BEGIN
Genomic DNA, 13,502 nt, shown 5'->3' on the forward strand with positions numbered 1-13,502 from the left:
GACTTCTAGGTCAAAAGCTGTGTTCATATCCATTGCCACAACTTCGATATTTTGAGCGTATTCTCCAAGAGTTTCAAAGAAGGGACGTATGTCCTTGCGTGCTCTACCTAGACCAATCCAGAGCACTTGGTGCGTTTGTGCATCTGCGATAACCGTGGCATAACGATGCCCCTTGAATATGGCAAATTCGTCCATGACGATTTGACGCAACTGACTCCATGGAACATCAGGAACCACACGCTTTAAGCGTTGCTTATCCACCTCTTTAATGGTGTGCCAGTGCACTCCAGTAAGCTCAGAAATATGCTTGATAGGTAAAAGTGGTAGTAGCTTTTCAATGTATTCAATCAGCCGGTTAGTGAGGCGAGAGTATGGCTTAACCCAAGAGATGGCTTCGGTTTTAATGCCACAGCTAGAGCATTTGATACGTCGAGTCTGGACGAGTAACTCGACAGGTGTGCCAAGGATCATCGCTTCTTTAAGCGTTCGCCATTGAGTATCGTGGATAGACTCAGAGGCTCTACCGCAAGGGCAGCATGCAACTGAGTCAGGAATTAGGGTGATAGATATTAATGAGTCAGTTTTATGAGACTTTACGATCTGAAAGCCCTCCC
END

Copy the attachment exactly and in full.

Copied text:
Genomic DNA, 13,502 nt, shown 5'->3' on the forward strand with positions numbered 1-13,502 from the left:
GACTTCTAGGTCAAAAGCTGTGTTCATATCCATTGCCACAACTTCGATATTTTGAGCGTATTCTCCAAGAGTTTCAAAGAAGGGACGTATGTCCTTGCGTGCTCTACCTAGACCAATCCAGAGCACTTGGTGCGTTTGTGCATCTGCGATAACCGTGGCATAACGATGCCCCTTGAATATGGCAAATTCGTCCATGACGATTTGACGCAACTGACTCCATGGAACATCAGGAACCACACGCTTTAAGCGTTGCTTATCCACCTCTTTAATGGTGTGCCAGTGCACTCCAGTAAGCTCAGAAATATGCTTGATAGGTAAAAGTGGTAGTAGCTTTTCAATGTATTCAATCAGCCGGTTAGTGAGGCGAGAGTATGGCTTAACCCAAGAGATGGCTTCGGTTTTAATGCCACAGCTAGAGCATTTGATACGTCGAGTCTGGACGAGTAACTCGACAGGTGTGCCAAGGATCATCGCTTCTTTAAGCGTTCGCCATTGAGTATCGTGGATAGACTCAGAGGCTCTACCGCAAGGGCAGCATGCAACTGAGTCAGGAATTAGGGTGATAGATATTAATGAGTCAGTTTTATGAGACTTTACGATCTGAAAGCCCTCCC